Time: Tu Th 2:00-3:15 Spring 2003
Web address: www.ma.utexas.edu/users/uhlen/solitons /home.html
Audience Prerequisites: First and second year graduate students interested in geometry and/or applied mathematics
Prerequisites: Basic undergraduate material; especially differential equations and systems, matrix algebra and elementary mechanics
What is a soliton? Solitons are special solutions to equations which evolve in time with a fixed profile. Many equations have solitons, but multisolitons tend to occur in equations which are known as "integrable". The work integrable refers to the fact that many of these equations can be "explicitly solved via simple methods such as integration". Integrable equations are very special, but they are heavily used in applied mathematics, geometry and mathematical physics, to say nothing of their rather unexpected appearances in the study of the topology of algebraic varieties (quantum cohomology), mathematical biology , combinatorics and so forth.
Course description: This a course designed for first and second year graduate students who are interested in geometry (and/or applied mathematics). The goal is to show how various different theoretical and computational ideas are used in the study of phenomena which are physical, geometric and algebraic. We will discuss particular examples of partial and ordinary differential equations and their solutions, Lagrangian and Hamiltonian mechanics, conservation laws, scattering theory, matrix groups and algebras, and possibly a little of the geometry of curves as surfaces as well as an outline of why an applied mathematician might meet an elliptic curve or a theta function face to face.
Texts: Much of the course will roughly follow the notes of Dick Palais . I have also listed two other optional references. The first duplicates the material in the notes to some extent.
Tentative Outline (includes modifications of the notes of Palais to include some basic examples from mechanics)
I. Model wave equations :
1) Linear waves, dispersion and dissipation and general solutions (or, why do we need Fourier series, Fourier transforms, Bessel functions and Airy functions?)
2) Solitons for non-linear second order equations (including Sine Gordon) (or why we need cosh, sinh and tanh).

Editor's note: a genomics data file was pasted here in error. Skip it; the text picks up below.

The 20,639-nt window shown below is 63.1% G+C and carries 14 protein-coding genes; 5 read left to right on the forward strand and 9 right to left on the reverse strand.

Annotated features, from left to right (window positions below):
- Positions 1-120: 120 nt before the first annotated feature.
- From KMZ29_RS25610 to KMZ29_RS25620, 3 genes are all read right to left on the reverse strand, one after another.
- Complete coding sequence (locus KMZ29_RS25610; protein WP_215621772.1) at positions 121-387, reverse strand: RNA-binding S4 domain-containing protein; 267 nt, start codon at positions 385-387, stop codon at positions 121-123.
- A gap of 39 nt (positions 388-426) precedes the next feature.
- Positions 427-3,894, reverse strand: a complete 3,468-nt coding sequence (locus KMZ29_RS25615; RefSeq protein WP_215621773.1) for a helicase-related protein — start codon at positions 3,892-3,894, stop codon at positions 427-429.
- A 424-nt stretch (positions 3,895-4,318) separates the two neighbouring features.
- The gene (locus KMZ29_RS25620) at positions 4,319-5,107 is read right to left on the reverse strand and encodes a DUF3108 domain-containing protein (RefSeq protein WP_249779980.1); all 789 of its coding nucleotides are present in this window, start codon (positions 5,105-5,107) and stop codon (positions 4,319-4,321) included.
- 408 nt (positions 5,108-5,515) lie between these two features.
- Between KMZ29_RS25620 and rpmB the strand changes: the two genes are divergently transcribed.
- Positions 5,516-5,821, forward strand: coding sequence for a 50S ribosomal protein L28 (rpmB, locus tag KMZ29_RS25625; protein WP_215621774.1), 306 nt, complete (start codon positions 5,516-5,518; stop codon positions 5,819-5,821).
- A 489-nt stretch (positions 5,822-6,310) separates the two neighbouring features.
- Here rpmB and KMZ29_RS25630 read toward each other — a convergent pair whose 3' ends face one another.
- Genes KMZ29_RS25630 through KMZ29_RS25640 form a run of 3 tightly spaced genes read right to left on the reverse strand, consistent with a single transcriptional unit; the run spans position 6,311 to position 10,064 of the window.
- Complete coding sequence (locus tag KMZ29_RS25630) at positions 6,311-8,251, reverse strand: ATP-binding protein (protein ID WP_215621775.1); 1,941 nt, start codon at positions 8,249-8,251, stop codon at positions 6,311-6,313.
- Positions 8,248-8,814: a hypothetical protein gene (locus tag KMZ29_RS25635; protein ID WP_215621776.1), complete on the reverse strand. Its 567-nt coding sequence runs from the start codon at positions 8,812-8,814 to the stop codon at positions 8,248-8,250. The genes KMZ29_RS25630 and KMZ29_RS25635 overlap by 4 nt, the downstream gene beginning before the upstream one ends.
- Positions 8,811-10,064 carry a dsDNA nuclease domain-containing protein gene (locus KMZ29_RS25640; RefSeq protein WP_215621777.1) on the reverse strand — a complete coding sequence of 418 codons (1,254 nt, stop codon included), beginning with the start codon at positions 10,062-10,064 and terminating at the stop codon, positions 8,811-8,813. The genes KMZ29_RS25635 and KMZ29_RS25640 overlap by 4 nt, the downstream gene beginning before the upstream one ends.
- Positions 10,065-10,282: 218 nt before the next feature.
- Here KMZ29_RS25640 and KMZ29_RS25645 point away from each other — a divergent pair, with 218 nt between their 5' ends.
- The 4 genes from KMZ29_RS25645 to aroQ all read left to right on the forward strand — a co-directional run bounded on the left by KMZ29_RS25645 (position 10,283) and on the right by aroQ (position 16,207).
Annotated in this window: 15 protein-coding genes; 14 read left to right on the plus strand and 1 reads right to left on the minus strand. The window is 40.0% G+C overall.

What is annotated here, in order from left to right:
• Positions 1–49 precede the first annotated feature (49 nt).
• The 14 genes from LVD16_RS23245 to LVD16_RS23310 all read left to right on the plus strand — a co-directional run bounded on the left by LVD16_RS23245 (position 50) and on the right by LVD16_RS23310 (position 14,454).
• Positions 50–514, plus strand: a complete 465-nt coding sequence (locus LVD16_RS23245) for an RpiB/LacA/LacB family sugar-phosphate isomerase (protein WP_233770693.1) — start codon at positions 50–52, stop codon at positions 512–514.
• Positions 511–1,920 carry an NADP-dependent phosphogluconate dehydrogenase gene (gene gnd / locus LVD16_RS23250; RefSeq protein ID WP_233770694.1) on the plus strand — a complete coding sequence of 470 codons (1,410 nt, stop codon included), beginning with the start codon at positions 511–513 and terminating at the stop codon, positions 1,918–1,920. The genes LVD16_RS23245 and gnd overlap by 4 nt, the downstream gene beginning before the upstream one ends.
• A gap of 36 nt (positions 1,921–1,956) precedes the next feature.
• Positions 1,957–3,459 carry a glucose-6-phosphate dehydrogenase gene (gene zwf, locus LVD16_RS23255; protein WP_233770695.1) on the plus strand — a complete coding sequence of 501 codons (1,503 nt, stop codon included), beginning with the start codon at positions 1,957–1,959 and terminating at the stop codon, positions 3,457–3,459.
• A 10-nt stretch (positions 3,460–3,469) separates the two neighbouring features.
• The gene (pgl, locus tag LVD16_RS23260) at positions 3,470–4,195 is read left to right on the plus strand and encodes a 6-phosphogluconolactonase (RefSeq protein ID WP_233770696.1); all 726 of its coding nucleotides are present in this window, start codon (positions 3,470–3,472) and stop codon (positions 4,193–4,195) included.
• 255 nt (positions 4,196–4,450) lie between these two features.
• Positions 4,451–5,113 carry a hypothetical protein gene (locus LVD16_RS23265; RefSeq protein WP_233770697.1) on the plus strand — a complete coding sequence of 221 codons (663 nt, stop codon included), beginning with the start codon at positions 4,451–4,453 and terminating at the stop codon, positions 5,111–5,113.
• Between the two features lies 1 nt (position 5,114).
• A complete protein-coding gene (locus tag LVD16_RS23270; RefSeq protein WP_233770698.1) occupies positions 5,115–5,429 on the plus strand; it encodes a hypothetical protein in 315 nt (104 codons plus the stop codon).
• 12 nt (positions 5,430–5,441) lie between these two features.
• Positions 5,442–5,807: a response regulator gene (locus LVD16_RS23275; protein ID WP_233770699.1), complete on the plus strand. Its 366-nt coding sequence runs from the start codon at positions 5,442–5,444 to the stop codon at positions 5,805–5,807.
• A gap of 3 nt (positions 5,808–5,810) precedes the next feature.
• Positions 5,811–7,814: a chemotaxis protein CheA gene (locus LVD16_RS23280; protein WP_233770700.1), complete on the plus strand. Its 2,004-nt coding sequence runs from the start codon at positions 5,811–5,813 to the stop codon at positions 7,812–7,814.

3) Conservation laws and traffic pile-ups (shocks).
II. The Korteweg-de Vries equation :
1) History; What did Russell, Korteweg-de Vries, Fermi-Pasta-Ulam and Zabusky- Kruskal do?.
2) Conservation laws
3) Hamiltonian formulation 4) The Lax pair
III. A digression into finite dimensional integrable
Conservation of energy
2) Conservation of momentum and angular momentum
3) Lagrangian and Hamiltonian mechanics
4) The two body problem; central force problems
5) Conservation laws due to general symmetries (incorrectly referred to as Noether's theorem)
6) Some brief remarks about symplectic manifolds and Hamiltonian flows
IV. Finite dimensional integrable systems
2) Model equations on matrix groups
3) The Toda lattice
IV. Back to KdV
1) The Hierarchy of flows for KdV
2) Multisoliton formulas
3) The scattering theory
4) The conversion to a 2x2 matrix theory
5) Remarks on the program for periodic solutions (enter algebraic geometry)
V. The Non-linear Schroedinger equation
1) History (One of the major successes of mathematics in the 20th century is the use of NLS in fiber optics).
2) Evolution of a curve by the binormal; the Hashimota transform
3) Repeat of the program (depending on the time, energy and enthusiasm)
VI. The Sine-Gordon Equation (I doubt we
will get this far!)
1) History, or surfaces in 3 space and 19th century geometry.
2) The matrix formulation and Lax pair
3) The Backlund transformations (loop group formulation)
4) A sketch of how chaos occurs in a perturbation of a soliton family (This is a famous series of papers by Ercolani, Forest and McLaughlin).